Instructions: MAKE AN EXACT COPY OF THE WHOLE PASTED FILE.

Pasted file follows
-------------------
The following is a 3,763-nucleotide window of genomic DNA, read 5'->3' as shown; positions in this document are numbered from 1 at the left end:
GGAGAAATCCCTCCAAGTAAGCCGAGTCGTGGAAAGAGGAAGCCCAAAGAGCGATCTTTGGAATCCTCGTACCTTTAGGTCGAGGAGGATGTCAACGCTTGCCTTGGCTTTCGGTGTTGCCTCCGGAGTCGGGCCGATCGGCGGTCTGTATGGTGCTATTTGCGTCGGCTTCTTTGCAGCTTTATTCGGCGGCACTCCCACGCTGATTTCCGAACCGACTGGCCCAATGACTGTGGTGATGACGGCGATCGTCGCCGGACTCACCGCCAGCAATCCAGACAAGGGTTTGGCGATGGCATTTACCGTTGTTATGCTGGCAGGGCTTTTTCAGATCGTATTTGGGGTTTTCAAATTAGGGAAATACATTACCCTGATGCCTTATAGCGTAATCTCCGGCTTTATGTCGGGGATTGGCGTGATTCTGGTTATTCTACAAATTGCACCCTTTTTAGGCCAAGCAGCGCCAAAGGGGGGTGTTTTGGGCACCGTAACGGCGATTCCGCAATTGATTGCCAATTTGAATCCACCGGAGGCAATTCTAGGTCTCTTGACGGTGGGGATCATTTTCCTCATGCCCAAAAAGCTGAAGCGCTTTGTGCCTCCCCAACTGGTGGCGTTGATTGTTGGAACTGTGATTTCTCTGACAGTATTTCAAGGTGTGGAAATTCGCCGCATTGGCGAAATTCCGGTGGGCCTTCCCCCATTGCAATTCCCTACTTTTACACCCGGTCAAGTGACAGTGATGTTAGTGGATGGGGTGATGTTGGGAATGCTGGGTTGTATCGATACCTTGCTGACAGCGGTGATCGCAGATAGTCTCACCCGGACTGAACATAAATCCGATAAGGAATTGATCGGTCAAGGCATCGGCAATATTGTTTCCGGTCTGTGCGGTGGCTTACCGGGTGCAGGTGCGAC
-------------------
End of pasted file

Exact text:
The following is a 3,763-nucleotide window of genomic DNA, read 5'->3' as shown; positions in this document are numbered from 1 at the left end:
GGAGAAATCCCTCCAAGTAAGCCGAGTCGTGGAAAGAGGAAGCCCAAAGAGCGATCTTTGGAATCCTCGTACCTTTAGGTCGAGGAGGATGTCAACGCTTGCCTTGGCTTTCGGTGTTGCCTCCGGAGTCGGGCCGATCGGCGGTCTGTATGGTGCTATTTGCGTCGGCTTCTTTGCAGCTTTATTCGGCGGCACTCCCACGCTGATTTCCGAACCGACTGGCCCAATGACTGTGGTGATGACGGCGATCGTCGCCGGACTCACCGCCAGCAATCCAGACAAGGGTTTGGCGATGGCATTTACCGTTGTTATGCTGGCAGGGCTTTTTCAGATCGTATTTGGGGTTTTCAAATTAGGGAAATACATTACCCTGATGCCTTATAGCGTAATCTCCGGCTTTATGTCGGGGATTGGCGTGATTCTGGTTATTCTACAAATTGCACCCTTTTTAGGCCAAGCAGCGCCAAAGGGGGGTGTTTTGGGCACCGTAACGGCGATTCCGCAATTGATTGCCAATTTGAATCCACCGGAGGCAATTCTAGGTCTCTTGACGGTGGGGATCATTTTCCTCATGCCCAAAAAGCTGAAGCGCTTTGTGCCTCCCCAACTGGTGGCGTTGATTGTTGGAACTGTGATTTCTCTGACAGTATTTCAAGGTGTGGAAATTCGCCGCATTGGCGAAATTCCGGTGGGCCTTCCCCCATTGCAATTCCCTACTTTTACACCCGGTCAAGTGACAGTGATGTTAGTGGATGGGGTGATGTTGGGAATGCTGGGTTGTATCGATACCTTGCTGACAGCGGTGATCGCAGATAGTCTCACCCGGACTGAACATAAATCCGATAAGGAATTGATCGGTCAAGGCATCGGCAATATTGTTTCCGGTCTGTGCGGTGGCTTACCGGGTGCAGGTGCGAC